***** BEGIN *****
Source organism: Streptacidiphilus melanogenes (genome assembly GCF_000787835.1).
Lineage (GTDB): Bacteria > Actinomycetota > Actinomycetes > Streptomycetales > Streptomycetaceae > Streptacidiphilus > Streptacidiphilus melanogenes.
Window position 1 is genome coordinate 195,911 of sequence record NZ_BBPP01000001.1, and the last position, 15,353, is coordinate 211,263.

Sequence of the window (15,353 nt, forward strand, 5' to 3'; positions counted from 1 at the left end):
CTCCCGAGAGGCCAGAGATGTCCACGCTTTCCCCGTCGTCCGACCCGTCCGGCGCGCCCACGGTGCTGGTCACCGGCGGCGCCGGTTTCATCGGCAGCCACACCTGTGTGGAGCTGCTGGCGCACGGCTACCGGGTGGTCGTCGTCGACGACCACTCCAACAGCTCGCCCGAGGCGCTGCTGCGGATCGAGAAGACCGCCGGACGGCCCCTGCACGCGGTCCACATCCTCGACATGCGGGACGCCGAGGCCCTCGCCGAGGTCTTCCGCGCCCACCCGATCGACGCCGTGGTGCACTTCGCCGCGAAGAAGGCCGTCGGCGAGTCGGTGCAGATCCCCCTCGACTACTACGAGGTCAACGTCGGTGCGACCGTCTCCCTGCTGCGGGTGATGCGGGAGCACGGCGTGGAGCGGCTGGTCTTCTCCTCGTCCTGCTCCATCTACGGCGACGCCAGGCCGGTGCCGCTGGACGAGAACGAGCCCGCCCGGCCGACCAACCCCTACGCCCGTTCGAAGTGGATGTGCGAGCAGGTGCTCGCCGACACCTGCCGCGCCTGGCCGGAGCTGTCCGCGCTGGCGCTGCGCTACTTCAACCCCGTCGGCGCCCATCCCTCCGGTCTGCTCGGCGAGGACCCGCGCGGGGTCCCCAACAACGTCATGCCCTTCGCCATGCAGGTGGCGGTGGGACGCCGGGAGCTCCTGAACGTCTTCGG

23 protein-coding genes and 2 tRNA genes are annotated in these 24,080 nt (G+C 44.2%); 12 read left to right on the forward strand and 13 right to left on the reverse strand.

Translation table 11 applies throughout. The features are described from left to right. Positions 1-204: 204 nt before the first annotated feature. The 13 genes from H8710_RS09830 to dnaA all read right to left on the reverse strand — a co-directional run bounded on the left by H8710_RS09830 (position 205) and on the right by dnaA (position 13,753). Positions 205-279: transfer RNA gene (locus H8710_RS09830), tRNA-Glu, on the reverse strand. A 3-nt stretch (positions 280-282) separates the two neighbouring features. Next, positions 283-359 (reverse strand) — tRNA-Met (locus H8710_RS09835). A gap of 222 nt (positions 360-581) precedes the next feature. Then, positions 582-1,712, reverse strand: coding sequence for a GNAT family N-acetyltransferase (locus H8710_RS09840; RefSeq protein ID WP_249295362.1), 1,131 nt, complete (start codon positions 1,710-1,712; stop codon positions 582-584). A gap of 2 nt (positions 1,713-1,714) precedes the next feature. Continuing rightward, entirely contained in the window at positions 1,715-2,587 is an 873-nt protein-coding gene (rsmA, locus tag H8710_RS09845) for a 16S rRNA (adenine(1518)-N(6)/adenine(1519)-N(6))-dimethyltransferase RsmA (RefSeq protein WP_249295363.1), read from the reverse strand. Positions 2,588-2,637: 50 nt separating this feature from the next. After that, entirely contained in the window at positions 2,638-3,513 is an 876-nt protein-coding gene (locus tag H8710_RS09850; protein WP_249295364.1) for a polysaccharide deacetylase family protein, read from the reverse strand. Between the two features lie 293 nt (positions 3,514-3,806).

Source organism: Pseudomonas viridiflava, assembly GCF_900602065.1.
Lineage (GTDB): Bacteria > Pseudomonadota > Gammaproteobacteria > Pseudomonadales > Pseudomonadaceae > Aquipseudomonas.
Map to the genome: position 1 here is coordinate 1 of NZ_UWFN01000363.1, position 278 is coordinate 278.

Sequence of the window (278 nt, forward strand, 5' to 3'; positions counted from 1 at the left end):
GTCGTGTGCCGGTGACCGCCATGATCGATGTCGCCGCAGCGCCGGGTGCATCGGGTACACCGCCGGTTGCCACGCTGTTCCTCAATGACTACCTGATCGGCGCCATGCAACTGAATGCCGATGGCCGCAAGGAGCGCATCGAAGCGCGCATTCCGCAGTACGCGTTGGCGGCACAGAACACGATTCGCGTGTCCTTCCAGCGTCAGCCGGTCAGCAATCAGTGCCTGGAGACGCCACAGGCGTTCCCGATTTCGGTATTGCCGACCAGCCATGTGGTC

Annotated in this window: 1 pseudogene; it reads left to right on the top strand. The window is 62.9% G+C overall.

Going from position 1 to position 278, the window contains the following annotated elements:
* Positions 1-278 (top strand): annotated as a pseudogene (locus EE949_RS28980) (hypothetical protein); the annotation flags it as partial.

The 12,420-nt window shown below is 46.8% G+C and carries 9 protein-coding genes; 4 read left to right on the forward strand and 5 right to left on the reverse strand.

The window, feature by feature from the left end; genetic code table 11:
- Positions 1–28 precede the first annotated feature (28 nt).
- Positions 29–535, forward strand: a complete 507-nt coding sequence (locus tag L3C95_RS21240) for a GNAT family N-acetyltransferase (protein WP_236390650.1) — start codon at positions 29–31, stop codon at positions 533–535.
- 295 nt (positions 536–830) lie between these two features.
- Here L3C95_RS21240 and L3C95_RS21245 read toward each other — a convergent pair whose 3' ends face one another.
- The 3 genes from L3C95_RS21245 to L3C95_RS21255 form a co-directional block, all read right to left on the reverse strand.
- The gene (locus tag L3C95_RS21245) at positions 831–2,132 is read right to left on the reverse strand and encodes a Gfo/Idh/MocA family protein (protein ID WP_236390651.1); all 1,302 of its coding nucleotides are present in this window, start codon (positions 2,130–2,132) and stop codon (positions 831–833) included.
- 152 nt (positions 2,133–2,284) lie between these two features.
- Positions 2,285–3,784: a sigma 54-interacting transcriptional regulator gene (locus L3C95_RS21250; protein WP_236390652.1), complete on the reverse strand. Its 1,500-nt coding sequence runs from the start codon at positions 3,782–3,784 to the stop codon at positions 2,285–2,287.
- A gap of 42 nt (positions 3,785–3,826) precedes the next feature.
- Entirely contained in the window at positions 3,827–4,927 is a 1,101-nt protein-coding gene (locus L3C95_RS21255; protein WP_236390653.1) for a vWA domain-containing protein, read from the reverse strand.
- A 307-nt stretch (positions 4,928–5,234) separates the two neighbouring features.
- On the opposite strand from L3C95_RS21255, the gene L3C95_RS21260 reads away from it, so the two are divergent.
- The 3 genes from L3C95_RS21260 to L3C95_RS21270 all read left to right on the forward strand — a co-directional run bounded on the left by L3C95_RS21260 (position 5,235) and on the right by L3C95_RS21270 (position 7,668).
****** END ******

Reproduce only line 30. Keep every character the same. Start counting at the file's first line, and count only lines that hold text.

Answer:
- The 3 genes from L3C95_RS21260 to L3C95_RS21270 all read left to right on the forward strand — a co-directional run bounded on the left by L3C95_RS21260 (position 5,235) and on the right by L3C95_RS21270 (position 7,668).